E3 08 Preview: Crysis Warhead
With Crysis Warhead, Crytek isn't trying to deliver a wholly new experience. As something like a stand-alone expansion pack with some nice engine enhancements, the game runs better than the original game, especially in the very intense fights that you didn't see in the early levels of Crysis.
Warhead is a direct continuation of the story in Crysis, but it actually starts before the first game ends. You'll play as Psycho, a suit-powered squadmate you shot a lot of stuff with in the first game. As you may remember, Prophet went off to deal with the menace that is terrorizing this North Korean island at the end of Crysis, so it seems likely that you'll catch up with him at some point. And with the military going in again, you'll get nice large battles with lots of KPA infantry and vehicles. I was traveling down a road trying to protect a jeep ahead of me with my APC's powerful cannon, and took down dozens of KPA soldiers and vehicles in the matter of only a few minutes. Even on Normal difficulty the game was still challenging me, as every bullet that hit my APC was whittling it down.
Eventually I got to an air transport but right when we were going to take off, something broke on it and I had to fend off a KPA assault from the top of a hill. They poured in from all directions and I definitely had to do a larger share of killing than most of the troopers there, but that's pretty normal in the Crysis world since with the power suit (and all of its powers will be back for Warhead, even if no extra powers are included), I can take multiple bullets in the chest and be just fine. Then I moved on to a harbor area and snuck around the back of the thing, stealing some key data from a computer after dispatching a few soldiers.
That's when the battle really began, and I got to play with a new grenade launcher weapon with a big revolving chamber for the grenade rounds, and it was easy and fun to use - the alt-fire also allows the player to dump out grenades and then detonate them remotely, just like the Demoman in Team Fortress 2. One trailer has also shown a new hovercraft vehicle, although it wasn't available in this demo. Overall, there's nothing really groundbreaking that I got to see, so if you didn't really like the suit powers or slightly open-ended design for attacking enemy bases and fighting incoming forces, then this one won't likely do much for you. This shouldn't be a surprise, though, as it's marketed and priced as an expansion pack - albeit one that doesn't require the original game - rather than as an entirely new experience.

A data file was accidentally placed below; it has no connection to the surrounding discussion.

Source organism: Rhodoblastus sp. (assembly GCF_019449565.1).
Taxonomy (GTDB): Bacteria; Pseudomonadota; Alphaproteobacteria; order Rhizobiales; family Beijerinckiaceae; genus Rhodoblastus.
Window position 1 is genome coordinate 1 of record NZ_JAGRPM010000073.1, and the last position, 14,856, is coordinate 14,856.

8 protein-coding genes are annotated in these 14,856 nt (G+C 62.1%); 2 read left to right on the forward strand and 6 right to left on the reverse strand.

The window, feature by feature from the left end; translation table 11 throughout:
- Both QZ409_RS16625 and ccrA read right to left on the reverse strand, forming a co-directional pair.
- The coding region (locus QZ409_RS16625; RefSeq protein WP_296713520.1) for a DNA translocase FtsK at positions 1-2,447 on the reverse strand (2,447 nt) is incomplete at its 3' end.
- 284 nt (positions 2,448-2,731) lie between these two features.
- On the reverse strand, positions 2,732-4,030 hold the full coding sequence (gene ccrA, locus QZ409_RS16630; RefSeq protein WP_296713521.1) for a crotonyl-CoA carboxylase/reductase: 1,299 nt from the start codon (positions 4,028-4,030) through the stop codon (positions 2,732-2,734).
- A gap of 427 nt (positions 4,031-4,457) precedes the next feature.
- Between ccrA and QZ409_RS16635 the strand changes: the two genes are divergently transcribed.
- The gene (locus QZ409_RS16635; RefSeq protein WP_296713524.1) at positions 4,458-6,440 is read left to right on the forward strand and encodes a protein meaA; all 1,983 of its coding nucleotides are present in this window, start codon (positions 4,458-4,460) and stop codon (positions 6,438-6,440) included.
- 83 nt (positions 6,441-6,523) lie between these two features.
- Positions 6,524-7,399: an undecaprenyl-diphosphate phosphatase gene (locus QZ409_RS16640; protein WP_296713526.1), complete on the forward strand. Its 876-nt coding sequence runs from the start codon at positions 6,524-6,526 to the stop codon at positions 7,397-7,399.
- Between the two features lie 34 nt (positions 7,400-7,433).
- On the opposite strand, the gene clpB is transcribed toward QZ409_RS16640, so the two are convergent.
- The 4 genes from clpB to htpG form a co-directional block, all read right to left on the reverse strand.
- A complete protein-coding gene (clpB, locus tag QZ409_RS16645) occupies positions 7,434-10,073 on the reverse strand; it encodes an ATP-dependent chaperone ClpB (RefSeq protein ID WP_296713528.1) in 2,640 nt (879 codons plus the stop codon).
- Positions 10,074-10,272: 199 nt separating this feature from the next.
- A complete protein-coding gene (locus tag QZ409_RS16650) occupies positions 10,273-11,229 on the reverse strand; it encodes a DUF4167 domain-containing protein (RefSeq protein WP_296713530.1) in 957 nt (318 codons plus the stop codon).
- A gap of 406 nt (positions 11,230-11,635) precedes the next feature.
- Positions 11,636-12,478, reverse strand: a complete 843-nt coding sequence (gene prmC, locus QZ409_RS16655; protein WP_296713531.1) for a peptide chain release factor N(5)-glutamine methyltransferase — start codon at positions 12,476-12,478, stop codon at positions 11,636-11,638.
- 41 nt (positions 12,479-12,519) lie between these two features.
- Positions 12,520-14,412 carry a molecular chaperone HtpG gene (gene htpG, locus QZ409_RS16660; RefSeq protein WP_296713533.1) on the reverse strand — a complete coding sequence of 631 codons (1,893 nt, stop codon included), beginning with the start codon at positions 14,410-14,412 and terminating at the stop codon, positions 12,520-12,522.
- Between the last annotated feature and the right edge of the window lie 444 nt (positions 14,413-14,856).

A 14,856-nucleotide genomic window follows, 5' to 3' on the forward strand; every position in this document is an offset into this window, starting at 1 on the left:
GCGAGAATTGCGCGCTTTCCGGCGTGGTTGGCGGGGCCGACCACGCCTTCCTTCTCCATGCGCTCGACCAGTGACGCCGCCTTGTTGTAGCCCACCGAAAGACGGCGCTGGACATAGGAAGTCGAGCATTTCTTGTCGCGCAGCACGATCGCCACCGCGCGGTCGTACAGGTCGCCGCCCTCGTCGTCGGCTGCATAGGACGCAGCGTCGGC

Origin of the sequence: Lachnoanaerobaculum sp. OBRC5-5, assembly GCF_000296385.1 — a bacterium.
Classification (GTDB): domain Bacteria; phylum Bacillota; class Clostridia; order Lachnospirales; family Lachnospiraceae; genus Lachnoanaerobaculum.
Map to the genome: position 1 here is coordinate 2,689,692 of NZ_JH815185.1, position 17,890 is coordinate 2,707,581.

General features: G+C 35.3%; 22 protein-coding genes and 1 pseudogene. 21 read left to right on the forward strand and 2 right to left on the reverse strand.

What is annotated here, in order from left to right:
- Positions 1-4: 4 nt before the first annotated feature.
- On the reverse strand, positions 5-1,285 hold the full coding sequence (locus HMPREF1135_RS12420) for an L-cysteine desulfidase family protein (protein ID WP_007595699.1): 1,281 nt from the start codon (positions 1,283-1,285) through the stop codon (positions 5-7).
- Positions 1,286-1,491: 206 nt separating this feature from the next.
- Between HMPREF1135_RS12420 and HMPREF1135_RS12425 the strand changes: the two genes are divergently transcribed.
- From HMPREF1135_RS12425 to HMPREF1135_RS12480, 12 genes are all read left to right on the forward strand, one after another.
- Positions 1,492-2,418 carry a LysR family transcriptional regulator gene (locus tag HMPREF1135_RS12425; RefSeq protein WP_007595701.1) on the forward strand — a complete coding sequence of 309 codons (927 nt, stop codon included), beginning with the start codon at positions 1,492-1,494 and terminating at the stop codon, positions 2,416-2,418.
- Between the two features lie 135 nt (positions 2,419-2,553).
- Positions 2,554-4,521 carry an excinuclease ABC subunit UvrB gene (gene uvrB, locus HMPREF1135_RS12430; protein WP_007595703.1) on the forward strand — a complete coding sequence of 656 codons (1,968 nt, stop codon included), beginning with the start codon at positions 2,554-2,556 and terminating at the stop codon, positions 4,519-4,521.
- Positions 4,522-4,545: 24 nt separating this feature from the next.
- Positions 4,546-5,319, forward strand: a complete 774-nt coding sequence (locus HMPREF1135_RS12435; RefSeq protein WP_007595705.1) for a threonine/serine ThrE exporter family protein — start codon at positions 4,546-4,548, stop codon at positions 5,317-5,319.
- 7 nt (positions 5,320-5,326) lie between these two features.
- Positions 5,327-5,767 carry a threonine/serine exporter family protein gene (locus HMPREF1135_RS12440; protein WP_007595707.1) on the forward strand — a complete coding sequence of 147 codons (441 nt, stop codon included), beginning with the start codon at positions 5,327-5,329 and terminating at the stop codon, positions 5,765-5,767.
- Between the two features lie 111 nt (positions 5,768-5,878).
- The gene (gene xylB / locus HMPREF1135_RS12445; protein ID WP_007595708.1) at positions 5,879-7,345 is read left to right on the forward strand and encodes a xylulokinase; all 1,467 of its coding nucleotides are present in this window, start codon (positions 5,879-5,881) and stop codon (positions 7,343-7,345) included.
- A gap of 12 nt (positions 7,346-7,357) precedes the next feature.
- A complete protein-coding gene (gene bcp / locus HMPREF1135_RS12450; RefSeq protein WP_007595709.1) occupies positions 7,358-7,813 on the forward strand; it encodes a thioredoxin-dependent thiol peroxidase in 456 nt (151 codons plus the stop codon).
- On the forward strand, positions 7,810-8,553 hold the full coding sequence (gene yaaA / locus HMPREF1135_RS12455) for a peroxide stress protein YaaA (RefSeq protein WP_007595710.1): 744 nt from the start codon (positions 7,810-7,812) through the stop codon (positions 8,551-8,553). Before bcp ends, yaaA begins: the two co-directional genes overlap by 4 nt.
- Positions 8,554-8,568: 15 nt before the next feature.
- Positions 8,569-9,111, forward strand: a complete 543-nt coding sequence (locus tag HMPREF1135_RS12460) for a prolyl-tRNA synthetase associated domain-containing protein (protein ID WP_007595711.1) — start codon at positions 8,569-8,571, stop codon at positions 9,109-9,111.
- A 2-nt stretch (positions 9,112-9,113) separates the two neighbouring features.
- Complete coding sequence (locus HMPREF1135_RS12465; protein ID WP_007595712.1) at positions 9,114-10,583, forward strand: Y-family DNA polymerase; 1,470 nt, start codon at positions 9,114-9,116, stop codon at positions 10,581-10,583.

Crytek insists that this time around you'll be able to play the game at 30 frames per second on a $600 PC, although that seems to be at medium detail and something like 1024x768 resolution. The PC that I demoed the game on wasn't particularly powerful, as it seems Crytek wanted to prove that their optimizations to the engine are real - it had a Core 2 Duo E6750 CPU, 2.5GB of RAM, and an Nvidia 9800GTX, and it was running 1280x720 resolution, at high detail, at around 20-25fps in DirectX 9 mode. For the record, a PC with those same components and some decent-quality parts to complete it will cost about $700 without a copy of Windows, so I was pretty impressed and I do believe their claim. It's not an easy one to believe, as time and time again quite a few developers have said that sequels would actually run faster than predecessors rarely does that actually happen, but it seems to be true here.
The only issue I have with all of this is that most $600 PCs bought from online stores and big retailers like HP and Dell take in profit what should probably be spent on the video card, but I was able to configure a Dell Inspiron for around $600 that should play the game at a decent speed if you turn the detail and resolution down some. Most $600 PCs bought at retailers really won't play this game well at all, though, so their claim is mostly directed to those who can and do regularly build their own computers. All this said, Crytek still hasn't released system requirements for Warhead and so none of this is really official, but it's reasonable to think that they'll be lower this time than they were for the original game.
Little was revealed about the story other than word that it starts before the original game actually ends, but I can say that if you liked Crysis and wouldn't mind more of the same, there's no reason you won't enjoy this one. And one nice thing is that it's a stand-alone expansion and the $29.99 price has already been set, so those who never got into the first game can still jump in here. There's new multiplayer action, too, in the form of an updated online mode that they're calling Crysis Wars with new maps and more gameplay modes. Unfortunately, Crytek wasn't ready to show that part of the game at E3.
If your PC just wasn't quite fast enough for the original game, then Warhead might be just enough for you to have some real fun, but the graphics haven't been toned down so there's only so much they can do. As long as you're not expecting any frame rate miracles, I think you'll find the intense action and fun suit powers of Crysis Warhead to make for a worthy purchase. The release date is set for Fall of this year and it'll be PC-only.